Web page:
It’s really striking, the similarities between Phyllida Lloyd’s “The Iron Lady” and Clint Eastwood’s “J. Edgar.” Both attempt to paint a sympathetic portrait of a conservative politician whose ideals were eventually warped and obsessed upon. Both ultimately whitewash those ideals in favor of broad, glossed-over history lessons built from lazily structured screenplays. And both feature leading performances that, in better films, would likely be no-brainers for Oscar wins.
Lloyd’s film begins with aged former British Prime Minister Margaret Thatcher having difficulty merely buying milk in a brave new world that has moved on ahead of her. It initiates the viewer with a dementia-stricken Thatcher and finds some success in using mundane daily encounters — a dinner party place setting, a tea cup — to ignite her memory and send the narrative back in time for the usual biopic foundations. But that ultimately gives way to rather arbitrary flashbacks to cover her life in politics quite broadly, rarely finding time to dig in on the various human hues with which it wants to paint its subject.
Indeed, Streep brings a lot of humanity to the role. There is a love story here (with Thatcher’s husband, Denis, played as a hallucinatory companion by Jim Broadbent). There is the story of how Thatcher’s upbringing forged her sense of self-sufficiency. There is the story of a woman’s place in government being equal to a man’s. And there is the story of the casualties of war and their impact on a leader.
But the film’s need to cram in all the history does a disservice to these more nuanced elements. At the same time, that cramming offers up a blanching of Thatcherism that rings as a missed opportunity to critique or at least comment toward recent UK politics. Chalk it up as another parallel to “J. Edgar.”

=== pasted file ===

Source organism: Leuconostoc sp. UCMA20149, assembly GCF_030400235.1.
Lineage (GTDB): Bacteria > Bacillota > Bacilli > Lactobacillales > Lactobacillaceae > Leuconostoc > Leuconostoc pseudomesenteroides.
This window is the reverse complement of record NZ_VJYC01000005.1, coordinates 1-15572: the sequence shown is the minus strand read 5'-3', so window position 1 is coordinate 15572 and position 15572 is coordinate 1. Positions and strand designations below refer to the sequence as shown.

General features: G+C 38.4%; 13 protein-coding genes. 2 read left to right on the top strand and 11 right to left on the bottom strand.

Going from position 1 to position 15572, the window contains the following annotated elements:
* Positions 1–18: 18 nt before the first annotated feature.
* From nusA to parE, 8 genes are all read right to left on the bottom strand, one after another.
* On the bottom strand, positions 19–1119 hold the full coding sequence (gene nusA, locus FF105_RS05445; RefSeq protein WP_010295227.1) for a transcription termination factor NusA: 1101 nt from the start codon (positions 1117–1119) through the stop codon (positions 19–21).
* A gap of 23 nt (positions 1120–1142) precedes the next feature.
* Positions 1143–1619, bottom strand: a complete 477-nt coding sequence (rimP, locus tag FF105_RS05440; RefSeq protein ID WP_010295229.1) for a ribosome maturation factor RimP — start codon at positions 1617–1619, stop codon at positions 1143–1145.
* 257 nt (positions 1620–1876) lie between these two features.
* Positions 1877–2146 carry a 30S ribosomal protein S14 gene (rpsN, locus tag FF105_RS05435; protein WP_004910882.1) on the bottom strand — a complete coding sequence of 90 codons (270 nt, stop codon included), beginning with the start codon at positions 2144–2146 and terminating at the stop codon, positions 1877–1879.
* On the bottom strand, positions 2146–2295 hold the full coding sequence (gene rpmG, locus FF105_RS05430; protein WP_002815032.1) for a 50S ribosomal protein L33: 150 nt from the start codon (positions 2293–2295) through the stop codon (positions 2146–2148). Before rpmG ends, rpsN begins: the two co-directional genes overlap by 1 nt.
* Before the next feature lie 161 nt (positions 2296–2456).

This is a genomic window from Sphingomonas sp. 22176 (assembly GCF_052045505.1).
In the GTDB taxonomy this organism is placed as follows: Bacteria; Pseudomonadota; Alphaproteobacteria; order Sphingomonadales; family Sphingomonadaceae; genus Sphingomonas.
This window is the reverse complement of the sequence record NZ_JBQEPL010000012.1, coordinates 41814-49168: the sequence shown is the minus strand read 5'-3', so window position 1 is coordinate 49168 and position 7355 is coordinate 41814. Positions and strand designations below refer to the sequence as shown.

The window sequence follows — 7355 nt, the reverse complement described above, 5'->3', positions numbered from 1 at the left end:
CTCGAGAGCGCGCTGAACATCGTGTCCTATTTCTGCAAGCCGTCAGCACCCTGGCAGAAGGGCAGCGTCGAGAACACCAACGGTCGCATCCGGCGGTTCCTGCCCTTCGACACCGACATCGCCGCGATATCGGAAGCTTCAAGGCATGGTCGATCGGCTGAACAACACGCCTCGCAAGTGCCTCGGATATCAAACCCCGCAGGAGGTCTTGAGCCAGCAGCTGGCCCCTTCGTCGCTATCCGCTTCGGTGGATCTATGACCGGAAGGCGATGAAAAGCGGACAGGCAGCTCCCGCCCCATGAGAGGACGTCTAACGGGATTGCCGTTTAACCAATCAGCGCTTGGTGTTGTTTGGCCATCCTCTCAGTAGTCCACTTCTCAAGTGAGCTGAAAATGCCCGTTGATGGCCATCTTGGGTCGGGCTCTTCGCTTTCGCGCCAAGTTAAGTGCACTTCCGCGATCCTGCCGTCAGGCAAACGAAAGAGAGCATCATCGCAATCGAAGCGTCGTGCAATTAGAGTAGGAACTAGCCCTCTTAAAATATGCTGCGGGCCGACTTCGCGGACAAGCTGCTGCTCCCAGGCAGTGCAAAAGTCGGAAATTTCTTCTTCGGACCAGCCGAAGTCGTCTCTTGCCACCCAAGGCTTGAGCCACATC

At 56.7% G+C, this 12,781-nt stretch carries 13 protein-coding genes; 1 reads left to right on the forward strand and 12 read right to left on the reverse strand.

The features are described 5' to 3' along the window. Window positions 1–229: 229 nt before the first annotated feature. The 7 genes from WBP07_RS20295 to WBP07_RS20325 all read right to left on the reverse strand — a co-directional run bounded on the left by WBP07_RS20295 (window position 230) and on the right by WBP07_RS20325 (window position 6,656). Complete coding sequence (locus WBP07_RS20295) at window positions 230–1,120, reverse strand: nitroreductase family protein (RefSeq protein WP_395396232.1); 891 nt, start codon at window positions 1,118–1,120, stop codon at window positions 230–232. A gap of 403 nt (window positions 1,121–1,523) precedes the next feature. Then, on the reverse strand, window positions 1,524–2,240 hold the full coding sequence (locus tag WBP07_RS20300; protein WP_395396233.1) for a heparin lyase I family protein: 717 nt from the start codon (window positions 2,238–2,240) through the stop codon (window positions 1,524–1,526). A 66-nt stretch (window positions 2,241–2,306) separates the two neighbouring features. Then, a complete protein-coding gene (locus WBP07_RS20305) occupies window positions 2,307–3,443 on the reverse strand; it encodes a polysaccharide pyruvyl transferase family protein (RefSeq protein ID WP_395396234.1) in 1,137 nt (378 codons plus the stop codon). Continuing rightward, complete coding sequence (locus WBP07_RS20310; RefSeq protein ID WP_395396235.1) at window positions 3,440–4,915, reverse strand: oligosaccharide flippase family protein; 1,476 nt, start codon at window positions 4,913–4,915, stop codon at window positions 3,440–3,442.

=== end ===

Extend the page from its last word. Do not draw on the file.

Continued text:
Still, I liked what Lloyd was doing with cinematographer Elliot Davis in a number of areas. I liked what the editing was attempting here and there. The film was trying to be a different sort of biopic, but it just ultimately succumbs to the formula despite itself.
Nevertheless, I’d call Streep firmly in the Best Actress race. She plays the character as a strong-willed Education Secretary in the 1970s, an unlikely Prime Minister with grit in the 1980s and an elderly woman clinging to her memories in the present. She’s so good that a lived-in portrayal like this has come to be expected, but then again, she’s kind of hampered from really taking off with the performance due to inherent limitations in what the screenplay gives her.
I don’t know that this is the performance to bring her her second lead actress Oscar in nearly 30 years, but it will be an interesting sprint between her and Viola Davis. And indeed, I do think it’s between the two. And though the category seems to be sealed off to much competition (Glenn Close, Charlize Theron and Michelle Williams being the other generally agreed-upon three), I feel like something could give when Rooney Mara’s potentially star-making turn in “The Girl with the Dragon Tattoo” rolls around.
Oh, one more “J. Edgar” parallel. The aging makeup work on Broadbent and particularly Streep is fantastic in the film and consistently on screen. I think that will be another real race to watch, though the work in “The Iron Lady” is much more organic.
It’ll be interesting to see how the Academy responds to the film. I get the feeling it’s the kind of demographic that will take to it. If so, a nomination for Best Original Screenplay (from “Shame” co-writer Abi Morgan) wouldn’t be entirely out of the question. But I expect at the end of the day, the awards chances on this one are all about the lady at the center of “The Iron Lady.”
For year-round entertainment news and awards season commentary follow @kristapley on Twitter.
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